In May, Fiat laid off 300 employees at its plant in Córdoba, where it manufactures the Siena and Palio, because parts had been blocked at customs. Last month, Renault reduced shift times at its Córdoba plant as production slowed. The result: Argentina exported 29,885 cars in June, a 36% decline from 46,737 in like-2011.

“Parts are still not entering the country,” Esteban Martín, president of CEREC, the aftermarket-parts dealer group.

Industry Minister Débora Giorgi defends the government’s strategy. Presenting PEI 2020, a government plan for the next eight years, she says, “We need automotive manufacturers to substitute imports and increase their exports.” The target for production in 2020 is 1.9 million units, more than double the 828,000 built last year.

But Argentina does not have the level of technology required to manufacture parts for new models, Martin says. “Some parts, like ignition coils, have run out. Now we have to make do with used parts, and you can’t always be confident about where they’ve come from.”

The fall in demand from neighboring Brazil, the destination of 78% of Argentina’s auto exports, also has contributed to the decline in production.

Additionally, Mexican car exports to Argentina have been hit by the restrictions: Nissan Mexico announced last month it would cease sales to Argentina, after the Kirchner administration suspended its ACE-55 trade agreement for three years. Nissan now must pay the 35% export duty from which it previously had been exempt.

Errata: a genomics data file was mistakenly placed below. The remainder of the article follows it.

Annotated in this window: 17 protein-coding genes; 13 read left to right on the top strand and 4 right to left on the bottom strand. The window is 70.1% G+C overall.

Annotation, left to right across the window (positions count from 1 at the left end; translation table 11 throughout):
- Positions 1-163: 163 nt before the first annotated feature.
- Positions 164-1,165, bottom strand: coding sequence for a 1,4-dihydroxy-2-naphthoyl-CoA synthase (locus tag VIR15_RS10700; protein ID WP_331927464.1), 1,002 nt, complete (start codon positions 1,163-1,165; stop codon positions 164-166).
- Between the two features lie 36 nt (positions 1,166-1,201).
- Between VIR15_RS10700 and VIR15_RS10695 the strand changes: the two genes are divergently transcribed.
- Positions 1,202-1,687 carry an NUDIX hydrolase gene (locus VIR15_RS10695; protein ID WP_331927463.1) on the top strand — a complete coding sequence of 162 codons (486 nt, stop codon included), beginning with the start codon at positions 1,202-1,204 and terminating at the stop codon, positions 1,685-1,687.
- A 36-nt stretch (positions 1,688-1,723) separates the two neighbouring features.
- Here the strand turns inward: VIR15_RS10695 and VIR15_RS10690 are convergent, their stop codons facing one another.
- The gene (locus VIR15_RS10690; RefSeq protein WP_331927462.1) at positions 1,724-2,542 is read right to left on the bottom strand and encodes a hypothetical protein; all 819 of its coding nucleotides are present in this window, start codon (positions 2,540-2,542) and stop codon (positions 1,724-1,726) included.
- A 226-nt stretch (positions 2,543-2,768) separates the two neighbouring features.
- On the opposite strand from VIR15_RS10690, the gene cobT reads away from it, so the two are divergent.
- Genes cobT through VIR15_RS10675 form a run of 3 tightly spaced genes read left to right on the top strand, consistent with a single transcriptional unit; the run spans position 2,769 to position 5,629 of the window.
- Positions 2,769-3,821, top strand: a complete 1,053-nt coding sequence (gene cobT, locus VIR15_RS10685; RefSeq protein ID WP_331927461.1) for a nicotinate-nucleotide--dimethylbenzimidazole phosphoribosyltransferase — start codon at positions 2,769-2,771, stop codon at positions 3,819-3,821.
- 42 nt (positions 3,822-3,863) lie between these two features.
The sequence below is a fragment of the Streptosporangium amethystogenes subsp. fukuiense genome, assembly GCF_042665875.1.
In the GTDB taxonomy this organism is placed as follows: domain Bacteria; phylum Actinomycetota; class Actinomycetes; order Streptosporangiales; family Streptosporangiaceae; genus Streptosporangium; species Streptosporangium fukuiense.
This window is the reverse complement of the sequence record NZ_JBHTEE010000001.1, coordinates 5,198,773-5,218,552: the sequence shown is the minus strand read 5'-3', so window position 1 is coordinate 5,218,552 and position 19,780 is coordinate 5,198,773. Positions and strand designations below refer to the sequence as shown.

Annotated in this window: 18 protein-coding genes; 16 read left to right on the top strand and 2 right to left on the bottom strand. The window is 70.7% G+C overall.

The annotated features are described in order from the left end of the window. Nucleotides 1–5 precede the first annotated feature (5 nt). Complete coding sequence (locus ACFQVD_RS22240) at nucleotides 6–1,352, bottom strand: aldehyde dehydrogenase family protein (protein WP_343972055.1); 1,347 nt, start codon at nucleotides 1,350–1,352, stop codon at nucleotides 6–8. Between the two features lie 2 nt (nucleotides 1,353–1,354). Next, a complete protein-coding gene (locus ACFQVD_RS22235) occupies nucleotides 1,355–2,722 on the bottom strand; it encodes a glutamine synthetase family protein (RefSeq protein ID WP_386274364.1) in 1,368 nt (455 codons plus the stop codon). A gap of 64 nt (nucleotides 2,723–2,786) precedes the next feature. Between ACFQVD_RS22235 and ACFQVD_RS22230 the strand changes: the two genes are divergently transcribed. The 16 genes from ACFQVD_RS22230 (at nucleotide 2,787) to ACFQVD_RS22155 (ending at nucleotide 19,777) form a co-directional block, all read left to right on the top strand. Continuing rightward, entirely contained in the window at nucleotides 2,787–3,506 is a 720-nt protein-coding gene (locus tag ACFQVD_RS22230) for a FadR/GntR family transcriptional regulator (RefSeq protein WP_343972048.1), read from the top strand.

“We are not prepared to pay these duties,” says José Luis Valls, president of Nissan Mexicana. The Mexican economy ministry adds the government is “deeply worried about such protectionist measures.”

Suspending ACE-55 “puts the solvency of the Argentine auto sector, which already has lost competitiveness, at risk,” Scarlan says.

According to Abeceb, Mexico has enjoyed a trade surplus with Argentina in the auto sector since 2009, and its share of Argentina’s automotive market has grown from 1.5% in 2005 to 6.7% so far this year. Argentina’s share of Mexico’s domestic market fell 3.4 percentage points to just 1.3% during the same period.

Viktor Klima, president of both ADEFA and Volkswagen Argentina, says in a statement, “We need to begin negotiations as soon as possible in order to reach a new agreement.”

Argentina's relations with Brazil, its largest trading partner, have chilled as well. In response to import controls impeding its products, the Brazilian government earlier in the year increased the authorization period at customs for Argentina-built cars to 90 days; the World Trade Organization generally allows just 60.

However, Klima says the problem has been solved. “Thousands of vehicles delayed in Brazilian ports have now been released.”

Discord stemming from Argentina’s protectionism likely won’t go away anytime soon, despite claims by government officials such as Foreign Minister Héctor Timerman, who says, “We have the second most open economy in the region” after Colombia.